Farmers can be the most optimistic people in the world; they can also be the most pessimistic. In the short term, this mood swing can be driven by the weather, the market, or the win/loss record of their favorite college sports team. At the recent farm show in Fort Wayne, the mood of pessimism was almost palpable. Exhibitors reported that, while crowds were good, very few were interested in buying anything or even finalizing orders for the 2018 crop. There was also very little interest in discussing selling any of their 2017 production. The most popular booth at the show was the NAPA booth because they were giving away free 5 gallon plastic buckets. “Well you always need a another free bucket,” said the thousands who walked out of the show with the bright yellow buckets.
This mood has been documented by Purdue in its monthly Ag Economic Barometer. This monthly survey measures the level of optimism farmers have about the farm economy. Ever since harvest, the barometer has been falling. “The decline has been driven entirely by producers adopting a more pessimistic perspective regarding the future,” said the Center for Commercial agriculture, which conducts the monthly survey. As recently as October, the Future Expectations index was at 137. The index fell to 127 in November, and, in December, dropped again to 120 – the lowest reading for the Index of Future Expectations since October 2016.
A look back over the past 2 years reveals an interesting trend. Farmer optimism spiked right after the election of Donald Trump. Since then, optimism has been on the decline. Today more farmers feel their farms will be in worse economic shape a year from now. This is most likely related to the lack of progress we have seen in Washington on key issues including trade, immigration, and the Farm Bill. While there has been progress on reducing regulations and putting a muzzle on the EPA, no significant improvement has been seen in the prices or profit margins for most Midwestern row crop farmers.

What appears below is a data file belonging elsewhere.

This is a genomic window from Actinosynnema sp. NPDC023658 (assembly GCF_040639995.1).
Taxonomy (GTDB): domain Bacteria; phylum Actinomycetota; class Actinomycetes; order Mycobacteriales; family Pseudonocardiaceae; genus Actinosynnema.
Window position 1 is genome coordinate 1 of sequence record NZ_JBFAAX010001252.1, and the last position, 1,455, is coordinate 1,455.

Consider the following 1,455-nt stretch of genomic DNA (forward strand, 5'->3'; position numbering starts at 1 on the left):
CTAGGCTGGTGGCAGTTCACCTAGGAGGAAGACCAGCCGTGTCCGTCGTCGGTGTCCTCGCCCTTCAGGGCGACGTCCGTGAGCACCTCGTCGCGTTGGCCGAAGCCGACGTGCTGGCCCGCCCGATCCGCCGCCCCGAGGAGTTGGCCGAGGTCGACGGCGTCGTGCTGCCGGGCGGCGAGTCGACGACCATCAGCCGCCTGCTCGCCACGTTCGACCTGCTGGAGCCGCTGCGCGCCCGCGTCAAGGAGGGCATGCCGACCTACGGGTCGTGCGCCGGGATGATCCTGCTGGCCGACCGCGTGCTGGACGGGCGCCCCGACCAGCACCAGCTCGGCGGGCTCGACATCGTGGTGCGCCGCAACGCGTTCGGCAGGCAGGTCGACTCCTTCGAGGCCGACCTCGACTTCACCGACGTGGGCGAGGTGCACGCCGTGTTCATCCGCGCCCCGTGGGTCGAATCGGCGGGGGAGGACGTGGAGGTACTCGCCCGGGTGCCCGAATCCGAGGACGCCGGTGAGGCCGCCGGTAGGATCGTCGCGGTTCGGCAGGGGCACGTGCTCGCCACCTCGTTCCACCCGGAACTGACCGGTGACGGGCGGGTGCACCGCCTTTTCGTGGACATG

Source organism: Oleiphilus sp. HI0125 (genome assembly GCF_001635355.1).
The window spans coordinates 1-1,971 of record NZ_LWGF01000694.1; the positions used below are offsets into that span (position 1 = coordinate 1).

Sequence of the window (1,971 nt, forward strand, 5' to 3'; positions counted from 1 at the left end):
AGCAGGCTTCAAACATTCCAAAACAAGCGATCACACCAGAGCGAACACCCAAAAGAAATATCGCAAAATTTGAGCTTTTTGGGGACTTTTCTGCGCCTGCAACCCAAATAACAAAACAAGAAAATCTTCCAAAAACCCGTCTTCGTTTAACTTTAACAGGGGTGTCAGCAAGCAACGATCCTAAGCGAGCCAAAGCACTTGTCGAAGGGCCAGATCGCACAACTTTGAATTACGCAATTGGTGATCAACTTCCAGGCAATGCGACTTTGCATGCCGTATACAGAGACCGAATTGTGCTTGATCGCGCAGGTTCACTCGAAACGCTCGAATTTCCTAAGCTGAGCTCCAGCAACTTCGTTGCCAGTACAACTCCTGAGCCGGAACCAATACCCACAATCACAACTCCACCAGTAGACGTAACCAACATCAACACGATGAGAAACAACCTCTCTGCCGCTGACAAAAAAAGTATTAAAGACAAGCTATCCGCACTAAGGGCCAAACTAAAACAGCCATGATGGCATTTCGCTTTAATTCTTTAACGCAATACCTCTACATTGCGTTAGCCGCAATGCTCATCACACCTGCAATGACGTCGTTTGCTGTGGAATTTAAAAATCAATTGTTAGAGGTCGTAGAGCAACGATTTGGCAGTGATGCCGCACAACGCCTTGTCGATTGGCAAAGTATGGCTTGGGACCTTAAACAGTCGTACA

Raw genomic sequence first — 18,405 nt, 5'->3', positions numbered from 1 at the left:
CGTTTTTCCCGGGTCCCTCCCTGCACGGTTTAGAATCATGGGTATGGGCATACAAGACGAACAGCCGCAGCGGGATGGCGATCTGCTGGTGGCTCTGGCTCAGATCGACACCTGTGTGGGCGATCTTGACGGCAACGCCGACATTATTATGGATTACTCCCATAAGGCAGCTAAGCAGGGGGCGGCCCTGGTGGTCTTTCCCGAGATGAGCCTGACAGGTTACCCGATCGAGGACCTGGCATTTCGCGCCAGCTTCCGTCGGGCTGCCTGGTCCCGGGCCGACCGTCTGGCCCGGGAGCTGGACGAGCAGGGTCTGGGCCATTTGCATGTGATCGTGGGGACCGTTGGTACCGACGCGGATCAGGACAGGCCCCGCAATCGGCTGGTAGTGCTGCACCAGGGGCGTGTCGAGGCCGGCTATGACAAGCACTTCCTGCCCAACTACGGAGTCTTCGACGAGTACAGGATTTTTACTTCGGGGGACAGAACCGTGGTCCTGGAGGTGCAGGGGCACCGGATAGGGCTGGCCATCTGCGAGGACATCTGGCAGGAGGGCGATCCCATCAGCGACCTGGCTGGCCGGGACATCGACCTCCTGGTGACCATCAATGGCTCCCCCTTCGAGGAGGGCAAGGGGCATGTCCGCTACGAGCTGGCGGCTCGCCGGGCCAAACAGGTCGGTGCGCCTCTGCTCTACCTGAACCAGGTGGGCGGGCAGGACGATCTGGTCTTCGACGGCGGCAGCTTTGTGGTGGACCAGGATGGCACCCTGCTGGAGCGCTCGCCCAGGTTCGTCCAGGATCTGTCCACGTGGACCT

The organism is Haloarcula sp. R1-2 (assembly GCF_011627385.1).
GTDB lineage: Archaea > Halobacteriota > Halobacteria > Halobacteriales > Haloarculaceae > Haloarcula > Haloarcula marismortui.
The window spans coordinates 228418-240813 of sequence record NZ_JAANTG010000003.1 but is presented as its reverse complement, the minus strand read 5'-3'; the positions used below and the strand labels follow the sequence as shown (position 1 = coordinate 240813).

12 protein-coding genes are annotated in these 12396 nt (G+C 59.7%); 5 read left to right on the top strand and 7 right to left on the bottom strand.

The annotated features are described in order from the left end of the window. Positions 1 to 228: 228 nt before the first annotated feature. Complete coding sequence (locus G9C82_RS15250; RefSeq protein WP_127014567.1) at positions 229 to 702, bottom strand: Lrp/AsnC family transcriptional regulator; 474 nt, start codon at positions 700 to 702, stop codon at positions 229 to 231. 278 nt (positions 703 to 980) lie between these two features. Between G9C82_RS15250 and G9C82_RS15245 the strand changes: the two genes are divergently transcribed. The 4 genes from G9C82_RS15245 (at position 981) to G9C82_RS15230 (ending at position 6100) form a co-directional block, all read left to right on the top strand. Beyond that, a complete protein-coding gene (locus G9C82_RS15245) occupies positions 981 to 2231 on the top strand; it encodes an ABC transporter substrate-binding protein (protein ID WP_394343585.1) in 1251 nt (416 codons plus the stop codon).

The winter extension outlook meetings that farmers attend have not been filled with optimism about prices and profits. Most economists are urging producers to sharpen the pencil and hunker down to ride out another year. So it is no wonder why farmers are in a bad mood.
There are, however, a few things on the horizon that promise some improvement. First, the recently passed tax reform package will put some cash in your pocket — not only for farmers but also for consumers. This extra money will continue to stimulate the U.S. farm economy and help with improved demand. In addition, the economies of other countries around the world are also heating up which will likely lead to increased demand for food products from the U.S. While we have not seen it yet, many market forecasters are telling me that demand will pick up in 2018 and that we will make a good deal of progress in reducing the surplus that has been depressing prices.
Finally, spring is coming soon. In less than 60 days, we will have the planters out and calibrated and will be waiting for some good weather to plant the 2018 crop. Nothing improves the attitude of a farmer like putting seed in the ground. In the meantime, let’s keep things in perspective, 2018 is going to be another tough year and we just have to find a way to work through it. Putting Donald Trump in the white House is not going to solve everything, and things will get better — it is just going to take longer than we want.